the source of theology

In two earlier posts, we have consider theology as science and attempted to define theology as ‘the science of God’.

This post continues our look at an essay by Warfield entitled "The Idea of Systematic Theology". Today our subject is the source of theology. In short, the source of theology is revelation. Without revelation, we could know nothing of God. Warfield earlier made the point that the fact of revelation by itself implies a personal God who is interested in His creatures. If there were no such person, there would be no revelation. There would be no idea of God if existence were truly random, uncaused, entirely by chance. The very ordered systems in which we live (water cycle, food chain, etc.) speak of an Orderer, not disordered random chance. If disorder were true, our world (if it could exist at all) would be chaos.

From these thoughts of the physical world, we find that revelation is not solely confined in Holy books. It is not merely written. Revelation is in ‘divers manners’. Revelation comes, Warfield says, from God’s ‘work or word’:

"Our reaching up to Him in thought and inference is possible only because He condescends to make Himself intelligible to us, to speak to us through work or word, to reveal Himself."1

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  1. Warfield, Works: Studies in Theology, p. 58 []

a definition of theology

More Warfield today….

Warfield moves on in his discussion of theology to give us this definition:

A science is defined from its subject-matter; and the subject-matter of theology is God in His nature and in His relations with His creatures. Theology is therefore that science which treats of God and of the relations between God and the universe.1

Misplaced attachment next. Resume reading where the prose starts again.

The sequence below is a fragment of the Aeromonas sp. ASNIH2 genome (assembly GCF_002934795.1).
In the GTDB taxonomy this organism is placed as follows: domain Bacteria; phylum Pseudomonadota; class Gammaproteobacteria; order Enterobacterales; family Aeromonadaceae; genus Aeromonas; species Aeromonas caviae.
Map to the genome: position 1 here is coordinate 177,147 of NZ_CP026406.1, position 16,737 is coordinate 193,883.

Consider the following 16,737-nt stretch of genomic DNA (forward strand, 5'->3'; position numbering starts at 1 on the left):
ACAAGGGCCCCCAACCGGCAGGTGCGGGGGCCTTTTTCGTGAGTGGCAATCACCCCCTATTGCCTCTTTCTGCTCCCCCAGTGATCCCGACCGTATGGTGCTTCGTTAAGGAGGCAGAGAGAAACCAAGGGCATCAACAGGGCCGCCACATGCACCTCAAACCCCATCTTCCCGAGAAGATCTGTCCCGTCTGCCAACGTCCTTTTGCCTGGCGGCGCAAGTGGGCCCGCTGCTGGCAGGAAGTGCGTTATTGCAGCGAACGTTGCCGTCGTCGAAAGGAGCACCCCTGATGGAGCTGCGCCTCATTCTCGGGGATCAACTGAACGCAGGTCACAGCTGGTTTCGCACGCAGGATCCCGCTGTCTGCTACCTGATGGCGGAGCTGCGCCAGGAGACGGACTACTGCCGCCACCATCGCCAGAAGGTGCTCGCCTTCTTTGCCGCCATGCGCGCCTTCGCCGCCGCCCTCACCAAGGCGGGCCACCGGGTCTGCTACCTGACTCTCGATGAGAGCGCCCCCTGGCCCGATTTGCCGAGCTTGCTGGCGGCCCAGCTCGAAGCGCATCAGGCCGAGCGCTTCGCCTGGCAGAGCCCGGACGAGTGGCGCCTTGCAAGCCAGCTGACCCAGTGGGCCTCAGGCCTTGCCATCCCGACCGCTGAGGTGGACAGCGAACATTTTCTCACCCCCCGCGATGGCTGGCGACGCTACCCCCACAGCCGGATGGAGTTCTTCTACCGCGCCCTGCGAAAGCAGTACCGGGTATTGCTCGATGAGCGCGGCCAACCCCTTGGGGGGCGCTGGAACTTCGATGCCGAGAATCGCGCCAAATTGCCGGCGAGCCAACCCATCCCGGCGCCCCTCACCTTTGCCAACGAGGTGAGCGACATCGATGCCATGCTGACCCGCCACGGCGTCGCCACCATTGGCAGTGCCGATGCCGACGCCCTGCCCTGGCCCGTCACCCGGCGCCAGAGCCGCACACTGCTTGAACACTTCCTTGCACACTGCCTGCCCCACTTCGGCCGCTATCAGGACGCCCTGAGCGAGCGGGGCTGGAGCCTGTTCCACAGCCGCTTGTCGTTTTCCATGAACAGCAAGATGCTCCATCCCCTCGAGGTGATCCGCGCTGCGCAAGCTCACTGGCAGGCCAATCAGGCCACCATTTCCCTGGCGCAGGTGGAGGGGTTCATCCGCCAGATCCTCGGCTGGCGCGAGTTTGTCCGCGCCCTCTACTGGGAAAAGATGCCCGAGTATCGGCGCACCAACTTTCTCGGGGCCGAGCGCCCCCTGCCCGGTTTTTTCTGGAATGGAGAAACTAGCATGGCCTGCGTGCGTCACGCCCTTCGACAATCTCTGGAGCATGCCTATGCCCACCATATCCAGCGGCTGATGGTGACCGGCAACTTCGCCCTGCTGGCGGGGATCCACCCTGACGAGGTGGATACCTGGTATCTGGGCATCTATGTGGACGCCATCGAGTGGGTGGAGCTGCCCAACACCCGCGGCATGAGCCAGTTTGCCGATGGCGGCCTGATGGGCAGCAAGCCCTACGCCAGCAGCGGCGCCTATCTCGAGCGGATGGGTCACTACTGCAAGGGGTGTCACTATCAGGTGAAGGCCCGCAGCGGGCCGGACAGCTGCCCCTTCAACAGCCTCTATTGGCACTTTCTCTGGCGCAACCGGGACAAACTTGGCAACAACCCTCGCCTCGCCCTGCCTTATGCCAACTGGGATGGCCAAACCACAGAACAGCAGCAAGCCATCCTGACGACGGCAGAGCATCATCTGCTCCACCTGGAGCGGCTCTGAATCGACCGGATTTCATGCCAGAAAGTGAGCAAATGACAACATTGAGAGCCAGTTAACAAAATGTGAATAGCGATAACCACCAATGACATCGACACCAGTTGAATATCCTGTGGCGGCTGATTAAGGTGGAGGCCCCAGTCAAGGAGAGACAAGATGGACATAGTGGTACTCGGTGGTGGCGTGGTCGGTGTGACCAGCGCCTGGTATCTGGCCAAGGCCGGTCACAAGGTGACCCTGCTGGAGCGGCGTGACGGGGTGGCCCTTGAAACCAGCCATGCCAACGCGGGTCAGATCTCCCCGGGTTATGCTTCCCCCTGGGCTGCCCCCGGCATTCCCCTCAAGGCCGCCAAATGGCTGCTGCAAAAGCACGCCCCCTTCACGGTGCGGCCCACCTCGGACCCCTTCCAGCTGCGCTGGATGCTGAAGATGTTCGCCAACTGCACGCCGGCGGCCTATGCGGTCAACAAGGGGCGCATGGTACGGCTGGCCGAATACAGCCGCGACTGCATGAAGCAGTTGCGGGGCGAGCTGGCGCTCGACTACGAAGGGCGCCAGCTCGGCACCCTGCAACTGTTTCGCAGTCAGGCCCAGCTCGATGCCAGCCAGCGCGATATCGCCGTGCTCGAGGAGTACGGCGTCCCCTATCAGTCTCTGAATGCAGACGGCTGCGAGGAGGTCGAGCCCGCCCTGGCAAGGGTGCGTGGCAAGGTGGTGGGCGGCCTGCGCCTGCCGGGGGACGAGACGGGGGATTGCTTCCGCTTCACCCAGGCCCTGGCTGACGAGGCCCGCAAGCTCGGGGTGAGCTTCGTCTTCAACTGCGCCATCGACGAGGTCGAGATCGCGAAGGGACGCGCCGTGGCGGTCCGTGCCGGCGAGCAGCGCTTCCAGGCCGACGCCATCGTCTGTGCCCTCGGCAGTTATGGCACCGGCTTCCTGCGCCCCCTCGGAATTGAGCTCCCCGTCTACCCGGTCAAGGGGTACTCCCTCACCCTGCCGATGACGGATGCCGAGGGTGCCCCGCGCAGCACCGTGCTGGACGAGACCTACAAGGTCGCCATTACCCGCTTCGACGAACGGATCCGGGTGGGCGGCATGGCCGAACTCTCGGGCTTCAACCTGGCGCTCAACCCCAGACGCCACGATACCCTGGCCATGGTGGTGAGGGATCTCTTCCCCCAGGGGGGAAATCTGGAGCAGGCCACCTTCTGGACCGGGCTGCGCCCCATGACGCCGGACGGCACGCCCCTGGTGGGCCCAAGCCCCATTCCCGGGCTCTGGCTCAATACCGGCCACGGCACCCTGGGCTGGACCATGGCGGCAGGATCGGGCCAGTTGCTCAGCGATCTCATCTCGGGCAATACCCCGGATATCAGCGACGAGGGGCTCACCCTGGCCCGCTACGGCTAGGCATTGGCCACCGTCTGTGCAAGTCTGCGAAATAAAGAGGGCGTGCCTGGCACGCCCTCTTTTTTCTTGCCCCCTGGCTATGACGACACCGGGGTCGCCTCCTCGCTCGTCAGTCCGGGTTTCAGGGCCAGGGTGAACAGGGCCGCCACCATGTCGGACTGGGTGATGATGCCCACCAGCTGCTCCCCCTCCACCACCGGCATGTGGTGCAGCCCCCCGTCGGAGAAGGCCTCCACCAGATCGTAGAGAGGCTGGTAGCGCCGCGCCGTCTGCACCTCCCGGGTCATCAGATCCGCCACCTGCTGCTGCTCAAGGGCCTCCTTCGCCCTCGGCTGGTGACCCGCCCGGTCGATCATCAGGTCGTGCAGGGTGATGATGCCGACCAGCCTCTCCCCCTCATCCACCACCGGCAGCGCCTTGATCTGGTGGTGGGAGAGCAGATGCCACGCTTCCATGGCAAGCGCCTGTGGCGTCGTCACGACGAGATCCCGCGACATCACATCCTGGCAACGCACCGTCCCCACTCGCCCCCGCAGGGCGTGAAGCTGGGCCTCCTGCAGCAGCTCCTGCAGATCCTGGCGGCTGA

Warfield says the simple phrase ‘the science of God’ can be used as a sort of shorthand for this definition, since it implies the notion of God as God and God in relation to His creatures. (By the way, this ‘relation to creatures’ is essential for there to be a theology at all – if the Deists were right there could be no theology for God would have no interest or part in his creatures, if they could be called that. It seems to me that theistic evolutionists have something of the same problem.)

Terms like ‘the science of faith’, however, or ‘the science of religion’ or even ‘the science of Christian religion’ confuse the issue and are inadequate as definitions of theology. Why is this so? They are inadequate primarily because they are subjective.

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  1. Warfield, Works: Studies in Theology, p. 56. []

God save the queen

In Canada, this is something we sing and mean it. However, this post isn’t about her. It is rather about the “queen of the sciences”.

What is the queen of the sciences? Google it… and you will see the title claimed for either mathematics or theology. Who is the usurper here? How dare they! Which queen should we ask God to save?

Of course, you may guess that I am interested in the theological side of the question. I am doing a little reading in Warfield and thought I might muse on something he said in his essay, “The Idea of Systematic Theology”.

Warfield wrote the article in response to a somewhat sneering evaluation of the term ‘Systematic Theology’ in the 1894 Bibliotheca Sacra, where a Dr. Simon declared the term to be an “impertinent tautology”. Dr. Simon finds the tautological term offensive because it suggests that there are other departments of theology “which are not methodical.”

Dr. Warfield wrote in defense of the notion. I am just getting into this essay, I read Warfield when I have a few minutes here and there, so we will only progress on this at a snail’s pace (my favourite way). Warfield argues that the idea of systematic theology has to do with what is meant by its presentation, as a system of ideas (or a philosophy or science of theology) rather than as suggesting other types of theology are not methodological.

Now, I have been known to suggest that systematic theology is inferior to other forms of theology because it suffers a particular failing. Dr. Warfield, I find, is convincing me that I am perhaps too hasty, at least as far as the idea of systematic theology is concerned.

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